Reorienting education towards a rainforest model is easier said than done. American schools do offer vocational training, but persuading students that these classes are worthwhile is another matter. As long as we pay obeisance to a narrow academic conception of merit, the prestige of elite educational institutions and their trickle-down effects on the culture will persist. Kids are not stupid. They pay attention to the relentless valorization of elite universities, geek culture, and “the college experience.” Few countervailing forces exist to nudge young people towards plumbing, carpentry, or auto repair. 

Other countries, such as Germany, do better at promoting vocational and technical training, but this approach is embedded in a broader culture that prizes craftsmanship and blue-collar work. The German system also relies on assigning students to different educational tracks at a young age. Would such tracking be acceptable to American parents, who are no less attuned to the cultural import of academic credentials than their offspring? What happens when vocational tracking becomes demographically unbalanced, as it almost certainly will be? Everyone pays lip service to the idea that academic achievement isn’t for everyone, but how will people react if our educational system actually reflects this uncomfortable reality?

Reorienting education towards the rainforest model highlights another important lesson from Toad’s book, this one for the teachers. Just as most students are not destined for Harvard, most classes are not going to be inspirational, memorable, or life-changing events. Failed lesson plans, stacks of ungraded papers, and awkward classroom irruptions teach Toad that “getting to good enough” is a worthy aspiration. Public education has a way of putting more ambitious goals to rest. 

This reality can be difficult for teachers to accept, probably because it is considerably less exciting than the idea of becoming the kind of inspirational figure who transforms students’ lives through sheer force of will. The sad truth is that time spent in the classroom is much less consequential to students than a host of other factors, from family life to friends to the brute realities of inherited aptitude. This is not to say that school doesn’t matter, or that we should just stop trying. Teachers can impact students in surprising and unexpected ways—I’m forever grateful to my high school French teacher for introducing me to A Canticle for Leibowitz, to say nothing of the surprising persistence of my French language skills. But the hopes and expectations we pour into our overburdened educational system are usually unrealistic.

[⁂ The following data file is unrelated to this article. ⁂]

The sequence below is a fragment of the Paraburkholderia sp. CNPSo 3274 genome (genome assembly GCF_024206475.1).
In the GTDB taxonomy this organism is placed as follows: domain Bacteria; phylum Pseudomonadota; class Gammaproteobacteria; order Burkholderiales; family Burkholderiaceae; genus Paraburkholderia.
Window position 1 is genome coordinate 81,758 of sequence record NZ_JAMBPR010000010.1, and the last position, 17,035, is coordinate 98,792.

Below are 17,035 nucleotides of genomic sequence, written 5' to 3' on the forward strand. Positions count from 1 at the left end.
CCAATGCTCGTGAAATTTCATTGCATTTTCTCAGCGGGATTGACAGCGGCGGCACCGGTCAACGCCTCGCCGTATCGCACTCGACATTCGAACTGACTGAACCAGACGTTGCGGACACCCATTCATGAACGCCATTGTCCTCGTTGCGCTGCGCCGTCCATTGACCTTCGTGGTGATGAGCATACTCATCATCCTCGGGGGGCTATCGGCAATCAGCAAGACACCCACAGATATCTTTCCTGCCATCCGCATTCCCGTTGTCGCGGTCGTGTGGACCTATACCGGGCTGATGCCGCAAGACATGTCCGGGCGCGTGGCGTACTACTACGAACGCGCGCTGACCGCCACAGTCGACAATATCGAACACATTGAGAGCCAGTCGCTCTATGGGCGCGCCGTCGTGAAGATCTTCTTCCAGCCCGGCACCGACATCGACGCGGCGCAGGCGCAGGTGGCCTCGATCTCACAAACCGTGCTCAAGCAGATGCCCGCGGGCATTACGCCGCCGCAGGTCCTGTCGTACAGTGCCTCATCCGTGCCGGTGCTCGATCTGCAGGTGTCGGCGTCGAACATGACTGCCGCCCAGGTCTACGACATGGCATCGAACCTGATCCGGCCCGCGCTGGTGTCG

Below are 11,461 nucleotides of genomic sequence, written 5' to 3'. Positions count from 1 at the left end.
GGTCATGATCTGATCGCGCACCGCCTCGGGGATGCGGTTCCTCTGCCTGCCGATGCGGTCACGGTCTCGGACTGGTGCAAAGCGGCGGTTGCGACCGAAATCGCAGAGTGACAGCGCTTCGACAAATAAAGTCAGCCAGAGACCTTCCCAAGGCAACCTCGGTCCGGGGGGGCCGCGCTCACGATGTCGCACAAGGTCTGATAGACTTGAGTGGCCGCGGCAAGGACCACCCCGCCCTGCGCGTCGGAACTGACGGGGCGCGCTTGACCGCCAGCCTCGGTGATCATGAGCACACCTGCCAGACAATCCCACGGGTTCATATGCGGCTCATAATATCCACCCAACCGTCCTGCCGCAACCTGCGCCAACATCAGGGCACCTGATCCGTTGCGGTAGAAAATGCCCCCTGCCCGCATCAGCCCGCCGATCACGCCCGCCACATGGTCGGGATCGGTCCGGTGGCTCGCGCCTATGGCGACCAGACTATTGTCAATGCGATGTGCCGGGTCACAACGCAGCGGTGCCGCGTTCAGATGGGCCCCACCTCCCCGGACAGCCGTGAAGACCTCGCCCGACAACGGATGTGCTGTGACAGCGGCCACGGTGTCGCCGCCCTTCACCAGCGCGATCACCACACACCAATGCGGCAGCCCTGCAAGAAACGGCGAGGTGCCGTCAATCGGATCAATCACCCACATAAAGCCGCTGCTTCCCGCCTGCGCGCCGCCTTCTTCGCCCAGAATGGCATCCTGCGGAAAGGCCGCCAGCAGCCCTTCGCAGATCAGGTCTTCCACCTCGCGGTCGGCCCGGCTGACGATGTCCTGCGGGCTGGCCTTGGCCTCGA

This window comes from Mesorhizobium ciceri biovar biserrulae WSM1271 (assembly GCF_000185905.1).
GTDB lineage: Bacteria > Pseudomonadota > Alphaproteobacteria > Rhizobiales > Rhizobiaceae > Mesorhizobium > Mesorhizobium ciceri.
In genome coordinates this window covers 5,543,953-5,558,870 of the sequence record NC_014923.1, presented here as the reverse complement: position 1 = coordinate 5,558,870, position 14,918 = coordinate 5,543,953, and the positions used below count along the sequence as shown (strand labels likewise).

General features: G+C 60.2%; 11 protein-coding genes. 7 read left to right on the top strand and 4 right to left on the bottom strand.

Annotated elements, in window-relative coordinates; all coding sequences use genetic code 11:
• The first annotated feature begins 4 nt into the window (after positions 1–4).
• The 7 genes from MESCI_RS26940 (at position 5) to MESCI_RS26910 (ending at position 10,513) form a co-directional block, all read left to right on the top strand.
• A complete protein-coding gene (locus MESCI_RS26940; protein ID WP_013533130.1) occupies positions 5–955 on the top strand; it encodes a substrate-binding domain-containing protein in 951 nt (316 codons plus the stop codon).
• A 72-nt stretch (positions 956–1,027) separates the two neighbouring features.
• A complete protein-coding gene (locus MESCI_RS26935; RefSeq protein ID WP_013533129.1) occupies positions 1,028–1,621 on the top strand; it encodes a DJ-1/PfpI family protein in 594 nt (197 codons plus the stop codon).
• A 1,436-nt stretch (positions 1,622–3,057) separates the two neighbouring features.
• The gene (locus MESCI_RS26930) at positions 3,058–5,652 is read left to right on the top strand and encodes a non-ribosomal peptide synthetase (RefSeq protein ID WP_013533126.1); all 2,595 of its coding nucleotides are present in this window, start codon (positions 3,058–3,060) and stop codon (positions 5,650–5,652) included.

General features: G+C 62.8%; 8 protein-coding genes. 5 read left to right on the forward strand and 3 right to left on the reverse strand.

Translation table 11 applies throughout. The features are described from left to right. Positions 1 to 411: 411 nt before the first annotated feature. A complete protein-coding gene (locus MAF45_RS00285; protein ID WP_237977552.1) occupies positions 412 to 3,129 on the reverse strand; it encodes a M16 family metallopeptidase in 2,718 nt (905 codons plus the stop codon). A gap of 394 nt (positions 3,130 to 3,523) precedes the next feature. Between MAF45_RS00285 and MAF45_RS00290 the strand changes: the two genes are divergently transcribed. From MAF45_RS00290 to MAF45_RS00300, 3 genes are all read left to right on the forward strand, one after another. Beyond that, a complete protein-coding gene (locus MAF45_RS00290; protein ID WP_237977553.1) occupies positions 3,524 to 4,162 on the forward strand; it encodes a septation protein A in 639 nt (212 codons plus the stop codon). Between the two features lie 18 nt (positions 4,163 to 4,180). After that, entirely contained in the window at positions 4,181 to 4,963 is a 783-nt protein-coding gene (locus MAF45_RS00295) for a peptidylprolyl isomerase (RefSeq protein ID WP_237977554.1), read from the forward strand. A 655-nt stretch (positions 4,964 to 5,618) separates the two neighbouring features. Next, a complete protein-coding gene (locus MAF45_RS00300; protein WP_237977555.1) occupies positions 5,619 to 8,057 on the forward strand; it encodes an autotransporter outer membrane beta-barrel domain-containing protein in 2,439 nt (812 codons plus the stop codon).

As a teacher, I was curious to read 13 Ways of Going on a Field Trip, mainly because I wanted to see how close Toad’s experience was to my own. Our situations are quite different: he was a middle school science teacher in New York City; I teach English and history at a small high school in rural Hungary. After several chapters of nodding along ruefully and wincing sympathetically at Toad’s struggles, I realized that some classroom experiences transcend space and time. His response to the borderline-inappropriate costumes at a middle school talent show recalls my shocked reaction to Student Days, a sort of a Hungarian Saturnalia in which the school is briefly handed over to the teenagers.

Memories of surprising conversations with students outside the classroom, where they are unburdened by protocol or academic expectations, bring to mind some of my own favorite encounters. Toad’s account of throwing up his hands and distributing a pointless crossword puzzle in the last period before Christmas break made me feel a lot better about the many concessions I’ve made to boredom, fatigue, and looming holidays. Most of all, I identified with his dogged persistence in the face of student indifference, botched classroom activities, and absurd directives from on high. Toad is fond of quoting poetry throughout the book, and his memoir brings to mind one of my favorite lines: “For us, there is only the trying. The rest is not our business.”

Will Collins is an English teacher who lives and works in Eger, Hungary.